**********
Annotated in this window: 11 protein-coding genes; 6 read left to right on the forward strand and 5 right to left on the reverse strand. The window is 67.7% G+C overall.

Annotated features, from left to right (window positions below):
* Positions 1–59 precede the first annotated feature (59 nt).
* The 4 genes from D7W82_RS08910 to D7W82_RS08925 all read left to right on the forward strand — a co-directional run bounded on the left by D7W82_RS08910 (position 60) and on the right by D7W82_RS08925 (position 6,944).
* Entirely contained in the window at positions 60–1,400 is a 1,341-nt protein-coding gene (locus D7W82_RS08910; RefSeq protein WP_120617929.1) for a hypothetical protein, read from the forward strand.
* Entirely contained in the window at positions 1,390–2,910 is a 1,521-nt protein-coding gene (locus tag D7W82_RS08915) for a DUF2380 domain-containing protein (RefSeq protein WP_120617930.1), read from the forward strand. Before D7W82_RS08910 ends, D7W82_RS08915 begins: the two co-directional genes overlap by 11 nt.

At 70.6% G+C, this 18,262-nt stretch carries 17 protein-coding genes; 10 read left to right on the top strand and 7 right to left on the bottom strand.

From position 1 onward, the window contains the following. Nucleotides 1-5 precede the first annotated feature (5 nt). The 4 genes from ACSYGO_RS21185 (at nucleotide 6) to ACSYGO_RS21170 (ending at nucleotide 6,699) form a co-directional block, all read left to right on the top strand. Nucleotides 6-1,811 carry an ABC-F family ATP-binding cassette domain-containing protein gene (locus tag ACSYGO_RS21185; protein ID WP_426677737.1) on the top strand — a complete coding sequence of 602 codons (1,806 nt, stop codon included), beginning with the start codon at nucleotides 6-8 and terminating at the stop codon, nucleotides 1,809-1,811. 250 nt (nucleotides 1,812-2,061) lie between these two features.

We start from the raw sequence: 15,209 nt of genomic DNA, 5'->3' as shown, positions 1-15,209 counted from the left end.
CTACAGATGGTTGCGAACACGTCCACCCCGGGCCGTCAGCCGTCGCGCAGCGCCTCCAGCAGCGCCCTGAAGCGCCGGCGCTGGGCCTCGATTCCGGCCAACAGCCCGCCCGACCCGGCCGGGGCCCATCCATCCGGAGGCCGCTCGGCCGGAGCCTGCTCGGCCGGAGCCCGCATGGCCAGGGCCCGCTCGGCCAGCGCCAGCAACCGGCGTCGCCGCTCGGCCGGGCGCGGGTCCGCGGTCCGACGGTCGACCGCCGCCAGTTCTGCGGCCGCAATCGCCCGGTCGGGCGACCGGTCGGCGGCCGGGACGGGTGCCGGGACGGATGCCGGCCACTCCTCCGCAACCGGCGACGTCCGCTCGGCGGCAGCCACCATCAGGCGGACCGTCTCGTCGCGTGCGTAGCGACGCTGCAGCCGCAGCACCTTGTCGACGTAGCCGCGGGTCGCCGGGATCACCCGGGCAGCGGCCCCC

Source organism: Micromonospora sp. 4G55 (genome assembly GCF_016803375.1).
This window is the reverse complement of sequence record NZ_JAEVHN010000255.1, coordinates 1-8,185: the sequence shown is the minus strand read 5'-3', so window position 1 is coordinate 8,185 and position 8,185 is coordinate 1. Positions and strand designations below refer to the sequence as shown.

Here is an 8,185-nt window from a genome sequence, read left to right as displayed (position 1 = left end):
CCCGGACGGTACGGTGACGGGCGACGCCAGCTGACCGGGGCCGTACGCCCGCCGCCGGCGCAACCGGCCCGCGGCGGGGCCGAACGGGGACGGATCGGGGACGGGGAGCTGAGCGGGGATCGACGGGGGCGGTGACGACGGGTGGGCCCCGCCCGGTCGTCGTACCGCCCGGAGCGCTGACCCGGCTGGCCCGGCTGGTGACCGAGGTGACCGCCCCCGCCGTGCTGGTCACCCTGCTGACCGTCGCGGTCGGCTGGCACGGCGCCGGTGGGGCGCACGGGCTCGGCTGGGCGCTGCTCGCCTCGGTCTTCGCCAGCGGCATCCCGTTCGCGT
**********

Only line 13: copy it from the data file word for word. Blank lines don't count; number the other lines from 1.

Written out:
Here is an 8,185-nt window from a genome sequence, read left to right as displayed (position 1 = left end):